1. The change in the biometric and physiological parameters of aster (Callistephus chinensis), helichrysum (Helichrysum bracteatum) and echinacea (Echinaceae purpurea) under conditions of induced water deficit

Author: Valeria Ivanova, Nadejda Zapryanova


The global climate models predict changed precipitation patterns with frequent episodes of drought. Scarcity of water is a severe environmental constraint to plant productivity. Plants display a variety of physiological and biochemical responses at cellular and whole-organism levels towards prevailing drought stress. This study included container experiments with three flower crops aster (Callistephus chinensis), helichrysum (Helichrysum bracteatum) and echinacea (Echinaceae purpurea). Drought was simulated by reducing the number of watering’s to field capacity from 25–30 to 85–90 %. Three levels of watering were studied – three times, twice and once a week. The results showed that the cultivation of ornamental plants in containers under reduced watering conditions (twice or once a week) for a period of 3 months led to considerable inhibition of growth and even to plants death. The relative water content and the level of electrolyte leakage vary depending on the weekly number of waterings. The highest values of electrolyte leakage were reported in a single watering for aster -5107.1µS / g, for helichrysum -8314.9 µS / g and for echinacea -3722.8 µS / g. The high rates of conductivity, especially with one-time weekly watering, are evidence of the damage caused by the simulated water stress. This corresponds to the reported low percentages of RWC % and the low values for the height and diameter of the plants. The relative water content in plant tissues decreases depending on the irrigation regime. The lowest values for aster, helichrysum and echinacea were again observed in the variant with a single weekly watering, respectively 15%, 11.5% and 15.8%.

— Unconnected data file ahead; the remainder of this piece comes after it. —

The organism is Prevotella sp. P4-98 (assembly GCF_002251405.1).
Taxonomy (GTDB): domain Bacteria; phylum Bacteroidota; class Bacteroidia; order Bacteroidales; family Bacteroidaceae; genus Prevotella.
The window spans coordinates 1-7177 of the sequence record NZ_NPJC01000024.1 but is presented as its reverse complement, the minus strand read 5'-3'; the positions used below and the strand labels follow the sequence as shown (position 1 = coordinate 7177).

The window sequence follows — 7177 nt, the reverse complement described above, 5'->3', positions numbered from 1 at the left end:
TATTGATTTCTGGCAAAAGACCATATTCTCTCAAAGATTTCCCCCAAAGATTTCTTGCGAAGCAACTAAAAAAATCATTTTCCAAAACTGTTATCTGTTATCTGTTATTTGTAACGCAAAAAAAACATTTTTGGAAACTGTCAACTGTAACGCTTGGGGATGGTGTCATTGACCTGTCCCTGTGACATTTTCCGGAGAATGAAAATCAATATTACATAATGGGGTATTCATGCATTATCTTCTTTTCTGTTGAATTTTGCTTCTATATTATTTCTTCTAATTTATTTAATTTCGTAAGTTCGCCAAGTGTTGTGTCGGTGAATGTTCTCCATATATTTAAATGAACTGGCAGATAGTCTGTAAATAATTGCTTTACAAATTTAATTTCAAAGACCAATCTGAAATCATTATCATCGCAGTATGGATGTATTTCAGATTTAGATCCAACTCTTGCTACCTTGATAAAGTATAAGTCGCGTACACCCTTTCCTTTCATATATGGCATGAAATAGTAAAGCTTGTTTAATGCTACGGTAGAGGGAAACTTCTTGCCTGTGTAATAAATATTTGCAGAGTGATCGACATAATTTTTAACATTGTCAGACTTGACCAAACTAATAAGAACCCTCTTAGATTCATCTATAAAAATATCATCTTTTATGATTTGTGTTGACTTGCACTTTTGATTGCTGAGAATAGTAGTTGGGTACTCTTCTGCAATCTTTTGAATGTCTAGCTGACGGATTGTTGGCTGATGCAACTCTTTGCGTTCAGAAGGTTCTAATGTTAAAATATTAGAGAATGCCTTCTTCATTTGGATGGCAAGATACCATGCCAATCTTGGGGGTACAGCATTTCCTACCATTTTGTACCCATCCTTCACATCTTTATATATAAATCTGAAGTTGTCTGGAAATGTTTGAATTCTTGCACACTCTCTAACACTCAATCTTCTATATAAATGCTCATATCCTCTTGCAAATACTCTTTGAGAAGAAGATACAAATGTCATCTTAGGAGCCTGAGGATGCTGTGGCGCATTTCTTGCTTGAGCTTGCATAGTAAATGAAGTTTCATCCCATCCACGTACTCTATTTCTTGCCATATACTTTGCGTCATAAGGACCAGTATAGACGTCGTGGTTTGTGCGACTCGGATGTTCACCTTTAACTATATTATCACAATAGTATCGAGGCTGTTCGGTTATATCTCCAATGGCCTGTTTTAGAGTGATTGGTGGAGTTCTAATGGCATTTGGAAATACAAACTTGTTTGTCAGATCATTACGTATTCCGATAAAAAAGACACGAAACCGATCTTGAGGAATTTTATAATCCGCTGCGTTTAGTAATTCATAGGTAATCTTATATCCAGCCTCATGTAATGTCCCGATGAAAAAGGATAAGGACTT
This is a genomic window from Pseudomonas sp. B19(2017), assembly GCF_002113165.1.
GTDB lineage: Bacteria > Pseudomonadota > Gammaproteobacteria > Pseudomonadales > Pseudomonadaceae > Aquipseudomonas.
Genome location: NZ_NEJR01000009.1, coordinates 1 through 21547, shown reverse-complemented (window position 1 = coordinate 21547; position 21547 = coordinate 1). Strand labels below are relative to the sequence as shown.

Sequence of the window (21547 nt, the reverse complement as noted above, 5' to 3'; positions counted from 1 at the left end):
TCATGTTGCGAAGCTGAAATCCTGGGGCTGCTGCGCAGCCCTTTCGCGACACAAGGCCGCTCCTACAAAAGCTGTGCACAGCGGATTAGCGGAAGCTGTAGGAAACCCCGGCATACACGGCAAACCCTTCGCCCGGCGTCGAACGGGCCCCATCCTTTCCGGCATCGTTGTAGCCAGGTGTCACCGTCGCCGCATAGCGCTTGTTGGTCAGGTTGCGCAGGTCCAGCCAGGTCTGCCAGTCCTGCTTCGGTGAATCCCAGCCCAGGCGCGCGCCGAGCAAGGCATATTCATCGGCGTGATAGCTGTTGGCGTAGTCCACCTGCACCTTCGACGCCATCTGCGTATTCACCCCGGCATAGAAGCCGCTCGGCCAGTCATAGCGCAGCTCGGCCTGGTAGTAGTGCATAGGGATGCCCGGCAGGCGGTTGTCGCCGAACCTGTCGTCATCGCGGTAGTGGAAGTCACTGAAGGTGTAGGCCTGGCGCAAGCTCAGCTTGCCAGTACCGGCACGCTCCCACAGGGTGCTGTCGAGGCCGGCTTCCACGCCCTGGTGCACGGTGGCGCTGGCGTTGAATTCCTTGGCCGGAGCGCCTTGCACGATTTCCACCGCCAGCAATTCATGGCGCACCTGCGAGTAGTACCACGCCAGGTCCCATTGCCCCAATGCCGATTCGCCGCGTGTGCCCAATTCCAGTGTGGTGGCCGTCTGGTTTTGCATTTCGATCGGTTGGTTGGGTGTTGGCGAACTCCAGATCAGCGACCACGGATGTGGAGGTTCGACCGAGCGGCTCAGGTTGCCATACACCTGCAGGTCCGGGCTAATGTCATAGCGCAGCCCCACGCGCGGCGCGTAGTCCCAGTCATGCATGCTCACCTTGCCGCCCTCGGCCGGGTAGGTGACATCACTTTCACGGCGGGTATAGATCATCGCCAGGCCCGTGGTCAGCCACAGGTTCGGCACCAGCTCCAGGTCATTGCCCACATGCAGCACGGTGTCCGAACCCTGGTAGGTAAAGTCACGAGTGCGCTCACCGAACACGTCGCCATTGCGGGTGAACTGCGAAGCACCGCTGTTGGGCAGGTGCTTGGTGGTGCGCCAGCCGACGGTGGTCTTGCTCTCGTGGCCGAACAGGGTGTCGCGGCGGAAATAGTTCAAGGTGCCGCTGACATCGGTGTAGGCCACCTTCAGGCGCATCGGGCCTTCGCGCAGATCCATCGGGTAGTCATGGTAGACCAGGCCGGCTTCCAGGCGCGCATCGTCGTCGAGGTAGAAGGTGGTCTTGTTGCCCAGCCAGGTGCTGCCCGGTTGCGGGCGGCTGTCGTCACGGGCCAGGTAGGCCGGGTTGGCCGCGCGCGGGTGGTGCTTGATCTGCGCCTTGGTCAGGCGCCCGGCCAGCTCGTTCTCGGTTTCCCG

Keywords: Callistephus chinensis, Helichrysum bracteatum, Echinaceae purpurea, water deficit,
relative water content, conductivity